One of these days, someone will definitively inform us as to the exact percentage of people whose lives are diminished by exposure to statistics, or once and for all model the vectors that trace the relationship between industry surveys and people rushing to promote their service as the solution to their findings. But until that technology becomes available, we can all take the opportunity to polish our debating skills on the raw meat of the latest statistical insight.

A recent survey, Learning to Change, of decision makers at 100 of the UK’s top 500 companies (by turnover) about the state of dedicated L&D functions, professionally undertaken by Coleman Parkes on behalf of Capita has produced results that have certainly given the profession and its practitioner-commentators plenty to commentate about. And a fair bit to put into practice too.

Here are the salient figures:

  • 70% see inadequate staff skills as barrier to growth
  • 40% see employee skills risk being obsolete
  • 55% claim L&D failing to deliver necessary training
  • 46% doubt L&D can deliver
  • Less than 18% agree that L&D aligned with business.

(You can download the summary report from the Capita website in PDF format.)

One commentator – Andrew Jacobs at – drew a line between two of the figures that seemed salient (“If “70% see inadequate staff skills as barrier to growth” yet “46% doubt L&D can deliver” how will the skills be developed?”), although the most obvious comment to my mind seems so far to escaped almost everyone, unless they’re all being too polite. But surely if this is the real state of L&D in so many of our top companies, those decision makers have been making some seriously dreadful decisions – in recruitment, strategy, management and business oversight processes – and letting the effects drag on for too long?

One of the few exceptions I’ve found on the blogosphere is Clive Shepherd. As he points out – actually quite politely –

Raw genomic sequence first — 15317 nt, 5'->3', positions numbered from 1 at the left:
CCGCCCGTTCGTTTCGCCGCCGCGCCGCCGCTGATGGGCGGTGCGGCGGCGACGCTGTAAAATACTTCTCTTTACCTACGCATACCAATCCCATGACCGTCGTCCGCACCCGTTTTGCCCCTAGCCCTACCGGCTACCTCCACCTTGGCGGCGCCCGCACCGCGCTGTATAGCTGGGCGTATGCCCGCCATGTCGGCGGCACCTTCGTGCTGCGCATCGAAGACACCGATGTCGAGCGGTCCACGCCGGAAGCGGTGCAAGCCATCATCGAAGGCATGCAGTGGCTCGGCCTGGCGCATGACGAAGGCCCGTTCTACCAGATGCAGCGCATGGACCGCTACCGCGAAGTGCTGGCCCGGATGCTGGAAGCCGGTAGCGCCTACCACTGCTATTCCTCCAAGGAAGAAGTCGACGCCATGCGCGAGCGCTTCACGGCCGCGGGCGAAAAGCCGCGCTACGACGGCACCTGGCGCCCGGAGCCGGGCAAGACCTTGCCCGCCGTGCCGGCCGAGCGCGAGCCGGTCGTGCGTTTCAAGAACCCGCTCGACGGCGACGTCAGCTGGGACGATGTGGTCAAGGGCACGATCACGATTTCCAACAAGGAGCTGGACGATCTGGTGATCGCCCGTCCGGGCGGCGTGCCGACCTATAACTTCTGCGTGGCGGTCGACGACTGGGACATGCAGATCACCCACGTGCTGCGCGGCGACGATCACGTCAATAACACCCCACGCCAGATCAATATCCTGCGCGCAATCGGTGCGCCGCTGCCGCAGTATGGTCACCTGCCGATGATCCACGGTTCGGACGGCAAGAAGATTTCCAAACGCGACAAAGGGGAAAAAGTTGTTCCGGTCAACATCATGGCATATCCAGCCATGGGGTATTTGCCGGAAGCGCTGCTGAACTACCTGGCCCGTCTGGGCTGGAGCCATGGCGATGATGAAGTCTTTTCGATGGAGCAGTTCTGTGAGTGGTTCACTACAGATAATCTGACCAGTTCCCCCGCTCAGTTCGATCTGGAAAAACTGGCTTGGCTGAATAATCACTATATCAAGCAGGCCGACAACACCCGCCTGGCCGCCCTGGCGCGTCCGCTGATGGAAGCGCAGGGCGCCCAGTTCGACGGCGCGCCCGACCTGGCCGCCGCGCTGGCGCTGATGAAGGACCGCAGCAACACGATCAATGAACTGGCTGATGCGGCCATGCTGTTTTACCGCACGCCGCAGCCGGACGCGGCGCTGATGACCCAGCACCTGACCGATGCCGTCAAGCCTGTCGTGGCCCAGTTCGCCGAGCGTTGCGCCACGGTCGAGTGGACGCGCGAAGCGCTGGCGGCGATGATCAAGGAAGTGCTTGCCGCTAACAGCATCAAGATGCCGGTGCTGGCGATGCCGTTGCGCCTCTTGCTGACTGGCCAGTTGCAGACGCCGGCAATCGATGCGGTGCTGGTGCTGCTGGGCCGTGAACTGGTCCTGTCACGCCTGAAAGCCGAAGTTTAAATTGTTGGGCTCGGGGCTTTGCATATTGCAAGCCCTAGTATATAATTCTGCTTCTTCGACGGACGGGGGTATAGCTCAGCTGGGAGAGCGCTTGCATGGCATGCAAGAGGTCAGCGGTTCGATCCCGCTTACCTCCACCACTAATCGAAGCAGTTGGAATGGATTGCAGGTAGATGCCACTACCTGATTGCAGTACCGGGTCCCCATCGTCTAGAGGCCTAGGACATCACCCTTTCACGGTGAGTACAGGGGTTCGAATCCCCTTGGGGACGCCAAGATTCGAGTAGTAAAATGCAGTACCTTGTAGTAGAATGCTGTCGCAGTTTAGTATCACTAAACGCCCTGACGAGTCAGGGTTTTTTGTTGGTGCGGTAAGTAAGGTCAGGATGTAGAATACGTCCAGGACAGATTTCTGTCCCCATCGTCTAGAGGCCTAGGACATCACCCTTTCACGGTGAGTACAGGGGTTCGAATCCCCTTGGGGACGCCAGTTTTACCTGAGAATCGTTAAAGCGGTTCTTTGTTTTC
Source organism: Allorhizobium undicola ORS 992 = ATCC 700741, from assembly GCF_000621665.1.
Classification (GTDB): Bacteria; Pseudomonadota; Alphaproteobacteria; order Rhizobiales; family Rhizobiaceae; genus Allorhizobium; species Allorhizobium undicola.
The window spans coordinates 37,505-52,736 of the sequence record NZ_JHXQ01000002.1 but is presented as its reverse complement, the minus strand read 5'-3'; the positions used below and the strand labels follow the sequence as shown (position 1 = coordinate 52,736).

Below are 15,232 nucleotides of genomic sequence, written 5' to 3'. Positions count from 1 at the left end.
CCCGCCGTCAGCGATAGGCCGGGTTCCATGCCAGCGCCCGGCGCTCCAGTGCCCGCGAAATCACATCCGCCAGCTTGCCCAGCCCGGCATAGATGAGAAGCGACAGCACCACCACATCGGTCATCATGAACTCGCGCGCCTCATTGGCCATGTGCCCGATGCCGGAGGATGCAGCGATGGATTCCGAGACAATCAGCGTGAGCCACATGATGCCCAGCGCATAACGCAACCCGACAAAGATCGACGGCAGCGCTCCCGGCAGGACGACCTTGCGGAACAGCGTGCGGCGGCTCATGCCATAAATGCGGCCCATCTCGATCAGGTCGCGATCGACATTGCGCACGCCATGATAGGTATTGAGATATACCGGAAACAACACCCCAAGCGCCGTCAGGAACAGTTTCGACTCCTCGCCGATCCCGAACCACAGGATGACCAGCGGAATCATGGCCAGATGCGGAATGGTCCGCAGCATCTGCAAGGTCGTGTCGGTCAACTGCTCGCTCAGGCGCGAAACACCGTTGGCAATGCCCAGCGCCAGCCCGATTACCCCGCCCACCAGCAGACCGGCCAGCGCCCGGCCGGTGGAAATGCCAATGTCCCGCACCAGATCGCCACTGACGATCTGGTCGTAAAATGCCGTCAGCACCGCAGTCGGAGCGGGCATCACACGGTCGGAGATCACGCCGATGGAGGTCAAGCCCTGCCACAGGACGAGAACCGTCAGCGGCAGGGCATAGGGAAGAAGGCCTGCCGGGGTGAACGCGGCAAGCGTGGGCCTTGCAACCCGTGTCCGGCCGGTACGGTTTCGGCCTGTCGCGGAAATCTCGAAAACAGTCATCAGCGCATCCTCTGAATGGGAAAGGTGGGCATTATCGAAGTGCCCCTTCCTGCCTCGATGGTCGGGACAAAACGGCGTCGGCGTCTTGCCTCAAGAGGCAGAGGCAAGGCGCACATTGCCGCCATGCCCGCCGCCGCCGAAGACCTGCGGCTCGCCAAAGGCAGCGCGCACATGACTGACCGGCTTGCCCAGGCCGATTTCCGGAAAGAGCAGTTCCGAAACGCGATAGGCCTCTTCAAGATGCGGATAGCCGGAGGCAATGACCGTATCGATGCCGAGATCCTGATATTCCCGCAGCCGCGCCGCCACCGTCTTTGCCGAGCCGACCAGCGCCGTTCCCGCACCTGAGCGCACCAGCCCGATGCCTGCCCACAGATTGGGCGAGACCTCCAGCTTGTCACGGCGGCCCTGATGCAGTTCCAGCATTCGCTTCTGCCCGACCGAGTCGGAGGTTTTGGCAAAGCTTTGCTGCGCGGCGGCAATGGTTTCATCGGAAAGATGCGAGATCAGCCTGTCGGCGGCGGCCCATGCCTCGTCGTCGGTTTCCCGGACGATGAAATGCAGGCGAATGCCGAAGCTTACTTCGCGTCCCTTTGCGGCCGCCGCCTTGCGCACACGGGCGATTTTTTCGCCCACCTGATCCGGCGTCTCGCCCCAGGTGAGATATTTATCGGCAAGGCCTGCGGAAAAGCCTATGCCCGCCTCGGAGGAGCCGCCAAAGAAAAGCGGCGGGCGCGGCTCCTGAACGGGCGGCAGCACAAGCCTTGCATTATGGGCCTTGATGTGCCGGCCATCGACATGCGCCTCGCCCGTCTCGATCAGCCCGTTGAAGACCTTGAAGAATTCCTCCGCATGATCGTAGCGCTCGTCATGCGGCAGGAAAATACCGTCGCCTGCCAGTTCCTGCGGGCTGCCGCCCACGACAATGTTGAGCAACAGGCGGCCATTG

I’d be inclined to point the finger of blame (not a nice thing to do but hey) at the key decision-makers themselves:

  • What on earth are you doing tolerating such poor performance (at least as you perceive it)?
  • Would you sit back and do nothing if other departments performed so poorly?
  • What direction have you been giving to your l&d team?
  • On what basis did you appoint your l&d manager?”

Elsewhere, a less gallant version of the blame game seems to be in play. The only comment his posting has received is from Donald Clark, another blogger to have covered the original survey. A well-known speaker on e-Learning, Donald’s online profiles suggest a penchant for delivering colour and controversy as well as learning. (A penchant for CIPD-bashing also seems to be rather evident, when it’s degree of impact on learners – after all, an important part of the equation – as opposed to L&D functions, trainers and executives must be debatable.)

There seem to be a number of tendencies at play in the online debate. Firstly, to blame L&D for its perceived failings (which does leave Clive Shepherd’s questions begging for a response). If L&D has become so detached from corporate strategy, it’s probably not done so deliberately and it will also be a situation that others have allowed – consciously or otherwise – to take place: at this juncture, someone should ask if accountability shouldn’t cut more than one way?